John Linder (Pennsylvania)

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This article is about the Mayor of Chester, Pennsylvania. For the former Georgia Congressman, see John Linder.
John Linder
Mayor of Chester, Pennsylvania
Incumbent
Assumed office
January 3, 2012
Preceded by Wendell Butler, Jr.
Member of the Chester City Council
from the At-Large District
In office
January 4, 2010 – January 3, 2012
Preceded by Willie Wells
Succeeded by William Jacobs
Personal details
Born 1947
Political party Democratic
Residence Chester, Pennsylvania
Alma mater Widener University
Kutztown University
Occupation Politician, Professor
Website Mayor John Linder

John A. Linder is an American politician and retired college professor who is the Mayor of the city of Chester, Pennsylvania.

Education and professional career[edit]

Linder received his BA in Behavioral Sciences from Widener University, and M.Ed. from Kutztown University.[1]

Linder worked as an instructor and counsellor at Kutztown University from 1976 to 1980. From 1980 to 1989, Linder served as Assistant Director of the Human Services Program at the Alexandria Campus of Northern Virginia Community College, while concurrently holding the rank of Assistant Professor in Human services at the college. He has been a Master Trainer and an Associate of the Carkhuff Institute of Human Technology, specializing in Interpersonal Skills Training for teachers, counselors and other human services personnel. Linder also served as a professor of political science at Delaware County Community College.[1]

Political career[edit]

2008 Senate campaign[edit]

In 2008, Linder challenged incumbent Republican State Senator Dominic Pileggi for his seat. Pileggi, who was seeking his second full term in the Senate, was also the body's Majority Leader. On election day, Pileggi defeated Linder by about sixteen percentage points, or 22,000 votes.[2]

Chester City Council[edit]

On November 3, 2009, Linder was elected to an at-large seat on the Chester City Council on a ticket with Portia West. West and Linder defeated Republican Fred Pickett and Marsha Taylor, with Democrats gaining two formerly Republican seats.[3] Linder was the top vote-getter in the race.[4]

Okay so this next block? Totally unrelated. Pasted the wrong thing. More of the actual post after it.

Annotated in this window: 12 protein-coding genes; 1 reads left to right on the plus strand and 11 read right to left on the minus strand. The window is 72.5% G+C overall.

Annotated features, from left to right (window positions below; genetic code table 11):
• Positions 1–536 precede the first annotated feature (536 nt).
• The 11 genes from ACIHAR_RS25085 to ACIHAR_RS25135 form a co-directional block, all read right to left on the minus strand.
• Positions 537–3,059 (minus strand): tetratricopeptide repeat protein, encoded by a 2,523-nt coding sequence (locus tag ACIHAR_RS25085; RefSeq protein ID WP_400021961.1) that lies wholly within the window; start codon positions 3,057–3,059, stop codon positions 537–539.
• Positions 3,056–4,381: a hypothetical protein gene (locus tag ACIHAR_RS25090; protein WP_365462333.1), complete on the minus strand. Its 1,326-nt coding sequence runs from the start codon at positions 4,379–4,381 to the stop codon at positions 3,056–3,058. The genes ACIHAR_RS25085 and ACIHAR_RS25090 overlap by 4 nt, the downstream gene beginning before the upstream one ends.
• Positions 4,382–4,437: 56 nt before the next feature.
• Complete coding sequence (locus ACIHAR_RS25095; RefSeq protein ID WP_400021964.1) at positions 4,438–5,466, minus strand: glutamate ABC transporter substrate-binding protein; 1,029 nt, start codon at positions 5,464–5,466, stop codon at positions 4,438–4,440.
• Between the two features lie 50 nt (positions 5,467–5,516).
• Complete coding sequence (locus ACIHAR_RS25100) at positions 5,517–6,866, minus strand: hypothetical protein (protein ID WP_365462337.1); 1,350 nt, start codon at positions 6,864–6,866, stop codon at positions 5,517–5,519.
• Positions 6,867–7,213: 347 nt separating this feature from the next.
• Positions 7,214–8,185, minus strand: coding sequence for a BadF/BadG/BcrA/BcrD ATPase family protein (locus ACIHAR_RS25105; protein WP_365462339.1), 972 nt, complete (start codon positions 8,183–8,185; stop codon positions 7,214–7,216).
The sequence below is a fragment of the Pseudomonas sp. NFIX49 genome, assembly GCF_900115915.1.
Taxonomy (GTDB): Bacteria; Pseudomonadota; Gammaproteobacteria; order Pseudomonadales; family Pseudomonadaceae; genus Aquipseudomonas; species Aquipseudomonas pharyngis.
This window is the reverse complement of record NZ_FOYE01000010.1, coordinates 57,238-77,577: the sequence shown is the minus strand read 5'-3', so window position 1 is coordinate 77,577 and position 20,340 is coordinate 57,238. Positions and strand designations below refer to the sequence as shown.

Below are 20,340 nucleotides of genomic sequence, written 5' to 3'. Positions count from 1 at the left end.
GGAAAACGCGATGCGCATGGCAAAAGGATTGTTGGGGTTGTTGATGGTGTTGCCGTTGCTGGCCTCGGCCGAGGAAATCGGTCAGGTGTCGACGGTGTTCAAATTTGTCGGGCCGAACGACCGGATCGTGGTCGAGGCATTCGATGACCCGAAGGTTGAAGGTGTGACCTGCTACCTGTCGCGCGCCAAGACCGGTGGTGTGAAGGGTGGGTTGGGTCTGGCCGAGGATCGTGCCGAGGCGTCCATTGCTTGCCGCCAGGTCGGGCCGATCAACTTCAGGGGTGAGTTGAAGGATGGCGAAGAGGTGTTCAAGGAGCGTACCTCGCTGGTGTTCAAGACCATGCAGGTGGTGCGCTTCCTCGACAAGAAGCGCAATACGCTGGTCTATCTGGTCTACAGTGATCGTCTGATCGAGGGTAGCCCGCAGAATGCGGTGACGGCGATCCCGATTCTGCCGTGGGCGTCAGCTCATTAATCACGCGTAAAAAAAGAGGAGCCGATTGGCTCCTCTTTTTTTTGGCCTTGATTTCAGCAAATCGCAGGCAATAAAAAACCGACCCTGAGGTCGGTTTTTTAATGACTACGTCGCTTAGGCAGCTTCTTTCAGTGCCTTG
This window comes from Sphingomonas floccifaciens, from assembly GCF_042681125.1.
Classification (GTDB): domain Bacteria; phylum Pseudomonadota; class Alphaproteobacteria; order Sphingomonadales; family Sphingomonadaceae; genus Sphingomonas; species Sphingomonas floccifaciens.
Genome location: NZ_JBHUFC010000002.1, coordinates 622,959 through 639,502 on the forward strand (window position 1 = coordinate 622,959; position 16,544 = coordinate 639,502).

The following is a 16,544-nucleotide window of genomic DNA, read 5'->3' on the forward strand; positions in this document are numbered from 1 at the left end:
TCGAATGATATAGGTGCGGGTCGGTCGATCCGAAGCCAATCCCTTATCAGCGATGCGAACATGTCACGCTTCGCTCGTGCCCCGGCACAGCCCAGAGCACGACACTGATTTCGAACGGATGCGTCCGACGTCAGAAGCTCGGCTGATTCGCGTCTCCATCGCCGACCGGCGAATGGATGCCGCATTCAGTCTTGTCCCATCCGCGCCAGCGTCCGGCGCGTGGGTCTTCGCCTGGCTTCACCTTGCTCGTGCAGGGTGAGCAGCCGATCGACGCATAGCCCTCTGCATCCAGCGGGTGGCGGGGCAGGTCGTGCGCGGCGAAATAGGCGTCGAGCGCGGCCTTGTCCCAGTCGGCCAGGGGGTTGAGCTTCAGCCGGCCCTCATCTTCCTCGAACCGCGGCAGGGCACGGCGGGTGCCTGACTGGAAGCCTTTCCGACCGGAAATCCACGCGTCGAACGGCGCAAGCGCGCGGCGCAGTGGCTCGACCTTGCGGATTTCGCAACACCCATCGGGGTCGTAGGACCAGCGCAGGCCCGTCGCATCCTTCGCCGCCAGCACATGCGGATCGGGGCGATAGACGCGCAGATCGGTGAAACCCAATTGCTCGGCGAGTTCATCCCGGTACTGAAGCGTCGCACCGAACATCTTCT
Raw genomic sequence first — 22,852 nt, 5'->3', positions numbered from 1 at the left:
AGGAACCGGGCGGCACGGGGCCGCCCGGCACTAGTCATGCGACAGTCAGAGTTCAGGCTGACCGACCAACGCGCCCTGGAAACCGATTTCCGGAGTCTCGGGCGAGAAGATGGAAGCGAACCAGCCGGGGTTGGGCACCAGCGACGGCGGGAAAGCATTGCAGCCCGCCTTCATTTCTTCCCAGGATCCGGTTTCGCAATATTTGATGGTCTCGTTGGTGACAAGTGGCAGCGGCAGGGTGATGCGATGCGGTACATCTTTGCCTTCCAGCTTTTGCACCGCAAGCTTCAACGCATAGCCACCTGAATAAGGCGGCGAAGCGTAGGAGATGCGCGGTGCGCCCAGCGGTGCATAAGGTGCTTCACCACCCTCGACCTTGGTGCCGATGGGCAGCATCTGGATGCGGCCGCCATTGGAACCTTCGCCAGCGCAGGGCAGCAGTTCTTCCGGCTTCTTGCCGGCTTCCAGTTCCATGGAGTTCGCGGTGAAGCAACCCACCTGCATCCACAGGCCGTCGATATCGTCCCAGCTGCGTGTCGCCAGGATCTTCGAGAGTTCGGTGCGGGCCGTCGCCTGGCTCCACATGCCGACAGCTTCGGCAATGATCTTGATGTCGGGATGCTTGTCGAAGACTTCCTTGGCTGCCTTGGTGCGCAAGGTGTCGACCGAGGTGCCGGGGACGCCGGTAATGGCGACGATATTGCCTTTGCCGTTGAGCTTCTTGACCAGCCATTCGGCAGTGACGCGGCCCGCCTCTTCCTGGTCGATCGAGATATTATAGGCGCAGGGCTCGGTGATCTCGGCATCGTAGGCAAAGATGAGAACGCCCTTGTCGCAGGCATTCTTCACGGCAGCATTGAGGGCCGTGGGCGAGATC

Mayor of Chester[edit]

In the 2011 Chester Mayoral election, Linder defeated longtime incumbent Republican Mayor Wendell Butler in a hotly contested race. With his election, Linder became just the second Democrat to hold the office since 1905, and the first since Barbara Bohannan-Sheppard left office in 1995.[5] His election was part of a broader sea change in city politics, with Democrats ending Republican dominance over Chester government.[6]

Following his swearing-in, Linder announced his retirement from his teaching position, a move allowing him to focus on his duties as Mayor full-time.[5] He was also appointed Director of the City Department of Public Affairs, which oversees Chester's police department.[5][1] In March of 2012, Linder was appointed to the White House's Strong Cities, Strong Communities (SC2) initiative, under the purview of the Department of Housing and Urban Development.[7]

References[edit]

  1. ^ a b c "Mayor John Linder, Director of Public Affairs". City Officials: Official Biographies. The City of Chester. Retrieved July 14, 2012. 
  2. ^ "2008 General Election Official Returns: Senator in the General Assembly". Official Election Returns. The Pennsylvania Department of State. Retrieved July 14, 2012. 
  3. ^ "Chester City Council At-Large". Delaware County Election Results. Our Campaigns. Retrieved July 14, 2012. 
  4. ^ "Municipal General Election 2009: Results for Chester City Local Races". Unofficial Returns from the Municipal Election of November 2009. The Delaware County Election Commission. Retrieved July 14, 2012. 
  5. ^ a b c Kopp, John (January 3, 2012). "Linder sworn in as new Chester mayor". The Delco Daily Times. Retrieved July 14, 2012. 
  6. ^ Kopp, John (January 4, 2012). "Democrats are back in charge in Chester as mayor is sworn in". The Delco Daily Times. Retrieved July 14, 2012. 
  7. ^ "President Obama Announces White House Council on SC2". Strong Cities, Strong Communities Initiative Newsletter: Volume I, Issue I. United States Department of Housing and Urban Development. Retrieved July 14, 2012. 

External links[edit]